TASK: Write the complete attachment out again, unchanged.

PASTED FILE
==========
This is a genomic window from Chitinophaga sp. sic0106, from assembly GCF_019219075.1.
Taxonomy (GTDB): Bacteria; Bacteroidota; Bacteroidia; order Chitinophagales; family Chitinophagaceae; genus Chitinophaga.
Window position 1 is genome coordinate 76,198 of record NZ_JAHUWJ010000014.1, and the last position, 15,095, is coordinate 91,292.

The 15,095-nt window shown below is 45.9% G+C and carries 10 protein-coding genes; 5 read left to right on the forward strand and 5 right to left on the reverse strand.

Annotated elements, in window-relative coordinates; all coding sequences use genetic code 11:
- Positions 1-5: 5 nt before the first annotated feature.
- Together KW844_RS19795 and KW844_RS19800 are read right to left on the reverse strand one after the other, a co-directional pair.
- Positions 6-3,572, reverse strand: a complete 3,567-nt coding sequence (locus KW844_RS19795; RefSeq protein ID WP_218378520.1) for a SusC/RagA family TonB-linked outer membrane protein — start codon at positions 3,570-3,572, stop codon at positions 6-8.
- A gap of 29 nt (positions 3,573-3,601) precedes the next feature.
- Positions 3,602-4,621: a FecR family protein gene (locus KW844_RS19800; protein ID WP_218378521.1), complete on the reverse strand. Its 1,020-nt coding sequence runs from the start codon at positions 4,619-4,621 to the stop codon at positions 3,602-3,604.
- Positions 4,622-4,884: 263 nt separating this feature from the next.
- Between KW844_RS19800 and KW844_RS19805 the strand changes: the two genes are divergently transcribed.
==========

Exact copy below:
This is a genomic window from Chitinophaga sp. sic0106, from assembly GCF_019219075.1.
Taxonomy (GTDB): Bacteria; Bacteroidota; Bacteroidia; order Chitinophagales; family Chitinophagaceae; genus Chitinophaga.
Window position 1 is genome coordinate 76,198 of record NZ_JAHUWJ010000014.1, and the last position, 15,095, is coordinate 91,292.

The 15,095-nt window shown below is 45.9% G+C and carries 10 protein-coding genes; 5 read left to right on the forward strand and 5 right to left on the reverse strand.

Annotated elements, in window-relative coordinates; all coding sequences use genetic code 11:
- Positions 1-5: 5 nt before the first annotated feature.
- Together KW844_RS19795 and KW844_RS19800 are read right to left on the reverse strand one after the other, a co-directional pair.
- Positions 6-3,572, reverse strand: a complete 3,567-nt coding sequence (locus KW844_RS19795; RefSeq protein ID WP_218378520.1) for a SusC/RagA family TonB-linked outer membrane protein — start codon at positions 3,570-3,572, stop codon at positions 6-8.
- A gap of 29 nt (positions 3,573-3,601) precedes the next feature.
- Positions 3,602-4,621: a FecR family protein gene (locus KW844_RS19800; protein ID WP_218378521.1), complete on the reverse strand. Its 1,020-nt coding sequence runs from the start codon at positions 4,619-4,621 to the stop codon at positions 3,602-3,604.
- Positions 4,622-4,884: 263 nt separating this feature from the next.
- Between KW844_RS19800 and KW844_RS19805 the strand changes: the two genes are divergently transcribed.